When Ronald Lee Haskell faced charges Friday in Houston Friday that he fatally shot six members of his ex-wife's family, four of them children, the shackled defendant collapsed twice. The Christian Science Monitor says the case could prove to be an extreme example of the devastating ripple effects of domestic violence. It's a crime that often has been dismissed as a private affair between intimate partners. Increasingly, advocates and law enforcement officials are teaming up to show that some dangerous situations can be identified and prevented. “These are among the most predictable of homicides and therefore are the most preventable,” says Toni Troop of Jane Doe Inc., a Massachusetts coalition against domestic violence.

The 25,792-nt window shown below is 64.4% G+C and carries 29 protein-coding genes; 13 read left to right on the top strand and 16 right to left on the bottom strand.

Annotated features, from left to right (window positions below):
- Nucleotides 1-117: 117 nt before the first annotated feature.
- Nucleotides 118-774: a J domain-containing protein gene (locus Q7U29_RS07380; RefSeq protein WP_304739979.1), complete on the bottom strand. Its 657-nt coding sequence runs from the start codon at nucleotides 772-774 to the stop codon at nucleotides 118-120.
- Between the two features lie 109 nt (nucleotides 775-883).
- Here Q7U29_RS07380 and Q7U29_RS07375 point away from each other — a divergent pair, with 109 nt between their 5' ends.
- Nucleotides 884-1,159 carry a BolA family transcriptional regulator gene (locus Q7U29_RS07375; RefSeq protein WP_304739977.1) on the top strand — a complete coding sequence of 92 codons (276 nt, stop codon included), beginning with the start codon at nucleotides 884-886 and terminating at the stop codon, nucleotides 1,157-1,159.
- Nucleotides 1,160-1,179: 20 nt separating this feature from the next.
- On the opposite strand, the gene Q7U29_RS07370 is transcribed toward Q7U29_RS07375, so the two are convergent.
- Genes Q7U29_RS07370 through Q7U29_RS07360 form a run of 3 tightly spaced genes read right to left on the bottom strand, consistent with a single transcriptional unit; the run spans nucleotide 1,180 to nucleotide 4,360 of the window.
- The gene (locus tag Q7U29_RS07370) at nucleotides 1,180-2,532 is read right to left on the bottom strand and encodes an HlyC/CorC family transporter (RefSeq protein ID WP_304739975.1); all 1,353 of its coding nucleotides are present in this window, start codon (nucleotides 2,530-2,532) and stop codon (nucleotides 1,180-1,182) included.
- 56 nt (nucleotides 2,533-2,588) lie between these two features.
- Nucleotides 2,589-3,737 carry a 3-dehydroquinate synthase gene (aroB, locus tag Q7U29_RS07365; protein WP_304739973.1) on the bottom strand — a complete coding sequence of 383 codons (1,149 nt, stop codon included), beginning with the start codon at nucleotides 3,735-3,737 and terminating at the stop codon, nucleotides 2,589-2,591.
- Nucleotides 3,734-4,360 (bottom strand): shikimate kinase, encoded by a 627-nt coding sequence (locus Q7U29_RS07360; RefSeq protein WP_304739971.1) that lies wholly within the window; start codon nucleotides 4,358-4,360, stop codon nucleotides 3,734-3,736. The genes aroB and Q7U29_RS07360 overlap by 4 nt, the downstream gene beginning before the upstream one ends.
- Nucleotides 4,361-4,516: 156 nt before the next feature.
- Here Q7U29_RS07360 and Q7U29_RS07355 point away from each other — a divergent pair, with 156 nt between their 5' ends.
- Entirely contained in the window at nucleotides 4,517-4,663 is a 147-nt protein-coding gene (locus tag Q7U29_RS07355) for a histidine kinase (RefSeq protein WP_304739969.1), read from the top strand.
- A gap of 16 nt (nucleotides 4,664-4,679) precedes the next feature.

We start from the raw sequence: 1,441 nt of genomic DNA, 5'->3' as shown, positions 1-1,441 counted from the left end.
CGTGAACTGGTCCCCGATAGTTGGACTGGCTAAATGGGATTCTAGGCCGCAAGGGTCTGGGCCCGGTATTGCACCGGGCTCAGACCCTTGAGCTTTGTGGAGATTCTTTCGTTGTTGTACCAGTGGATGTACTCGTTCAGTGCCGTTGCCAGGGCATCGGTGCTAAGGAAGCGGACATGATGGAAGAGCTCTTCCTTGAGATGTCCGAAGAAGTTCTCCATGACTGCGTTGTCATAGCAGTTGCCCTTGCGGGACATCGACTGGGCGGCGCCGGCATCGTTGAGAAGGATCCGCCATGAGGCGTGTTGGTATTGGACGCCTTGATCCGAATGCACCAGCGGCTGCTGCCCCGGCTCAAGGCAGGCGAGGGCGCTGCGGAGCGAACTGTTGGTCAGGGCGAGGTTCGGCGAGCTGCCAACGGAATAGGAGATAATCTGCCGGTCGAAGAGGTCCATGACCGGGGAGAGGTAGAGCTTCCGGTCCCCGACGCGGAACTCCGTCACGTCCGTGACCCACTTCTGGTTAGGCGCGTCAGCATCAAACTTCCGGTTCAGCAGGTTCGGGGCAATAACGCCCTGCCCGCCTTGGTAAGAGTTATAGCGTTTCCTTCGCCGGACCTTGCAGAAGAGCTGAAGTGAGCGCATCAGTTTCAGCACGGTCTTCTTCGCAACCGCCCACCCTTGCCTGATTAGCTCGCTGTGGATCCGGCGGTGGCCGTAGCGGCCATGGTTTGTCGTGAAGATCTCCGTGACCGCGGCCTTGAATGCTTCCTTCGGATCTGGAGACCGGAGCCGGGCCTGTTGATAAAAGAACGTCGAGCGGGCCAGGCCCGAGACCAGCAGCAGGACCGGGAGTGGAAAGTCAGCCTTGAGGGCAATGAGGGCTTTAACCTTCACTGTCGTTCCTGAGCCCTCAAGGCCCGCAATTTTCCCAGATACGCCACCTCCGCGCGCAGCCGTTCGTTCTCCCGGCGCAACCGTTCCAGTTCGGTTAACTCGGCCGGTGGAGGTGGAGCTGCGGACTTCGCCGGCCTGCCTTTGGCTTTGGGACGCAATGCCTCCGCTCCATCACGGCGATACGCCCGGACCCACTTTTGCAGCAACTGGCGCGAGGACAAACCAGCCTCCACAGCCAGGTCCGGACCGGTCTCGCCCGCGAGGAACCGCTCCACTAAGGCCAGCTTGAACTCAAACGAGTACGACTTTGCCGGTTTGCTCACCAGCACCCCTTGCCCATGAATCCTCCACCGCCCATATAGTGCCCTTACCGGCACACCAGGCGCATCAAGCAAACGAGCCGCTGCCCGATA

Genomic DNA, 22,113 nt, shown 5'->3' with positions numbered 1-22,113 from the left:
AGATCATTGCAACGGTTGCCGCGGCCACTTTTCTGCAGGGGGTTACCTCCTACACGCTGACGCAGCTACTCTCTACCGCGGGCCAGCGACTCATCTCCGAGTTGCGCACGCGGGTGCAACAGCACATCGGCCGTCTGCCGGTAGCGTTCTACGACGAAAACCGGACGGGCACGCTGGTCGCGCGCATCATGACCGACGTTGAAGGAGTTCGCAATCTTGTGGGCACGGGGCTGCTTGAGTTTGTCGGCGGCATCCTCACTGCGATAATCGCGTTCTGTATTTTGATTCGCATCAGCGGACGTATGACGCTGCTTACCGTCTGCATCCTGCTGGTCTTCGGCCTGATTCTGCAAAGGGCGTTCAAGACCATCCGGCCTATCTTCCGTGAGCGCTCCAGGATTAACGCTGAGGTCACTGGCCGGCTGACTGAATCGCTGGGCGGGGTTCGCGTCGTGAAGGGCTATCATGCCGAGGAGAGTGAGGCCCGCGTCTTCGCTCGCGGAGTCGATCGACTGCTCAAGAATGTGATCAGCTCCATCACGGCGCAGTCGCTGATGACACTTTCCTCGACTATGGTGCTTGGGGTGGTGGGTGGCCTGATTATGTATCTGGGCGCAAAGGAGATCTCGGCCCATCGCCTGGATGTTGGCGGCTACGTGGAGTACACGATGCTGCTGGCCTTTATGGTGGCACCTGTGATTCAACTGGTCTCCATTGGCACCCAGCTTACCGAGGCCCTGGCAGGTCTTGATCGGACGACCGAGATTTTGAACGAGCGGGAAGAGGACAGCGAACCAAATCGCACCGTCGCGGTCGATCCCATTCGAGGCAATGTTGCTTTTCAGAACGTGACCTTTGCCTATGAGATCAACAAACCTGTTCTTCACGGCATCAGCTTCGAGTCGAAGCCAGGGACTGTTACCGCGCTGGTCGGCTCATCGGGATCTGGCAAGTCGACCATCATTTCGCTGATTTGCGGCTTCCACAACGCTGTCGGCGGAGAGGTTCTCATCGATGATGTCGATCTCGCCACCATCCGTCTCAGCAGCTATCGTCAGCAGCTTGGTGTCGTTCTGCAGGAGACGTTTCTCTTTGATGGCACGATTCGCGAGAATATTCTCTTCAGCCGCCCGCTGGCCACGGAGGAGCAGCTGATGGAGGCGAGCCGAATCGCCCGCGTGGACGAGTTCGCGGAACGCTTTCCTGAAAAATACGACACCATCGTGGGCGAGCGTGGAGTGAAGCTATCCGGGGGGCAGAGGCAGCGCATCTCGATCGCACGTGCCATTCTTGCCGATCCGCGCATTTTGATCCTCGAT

These cases are preceded by a “history and pattern of domestic violence,” she says. In many states, people who have been charged with domestic violence, as Haskell previously was, can still legally access guns. There are also legal loopholes that allow access to guns even for people who have had restraining orders taken out against them. Red flags in the Texas case include the fact that not only Haskell's ex-wife, but also his mother had requested restraining orders against him. Haskell's mother accused him of choking her and threatening to kill her and others about a week before the alleged murders.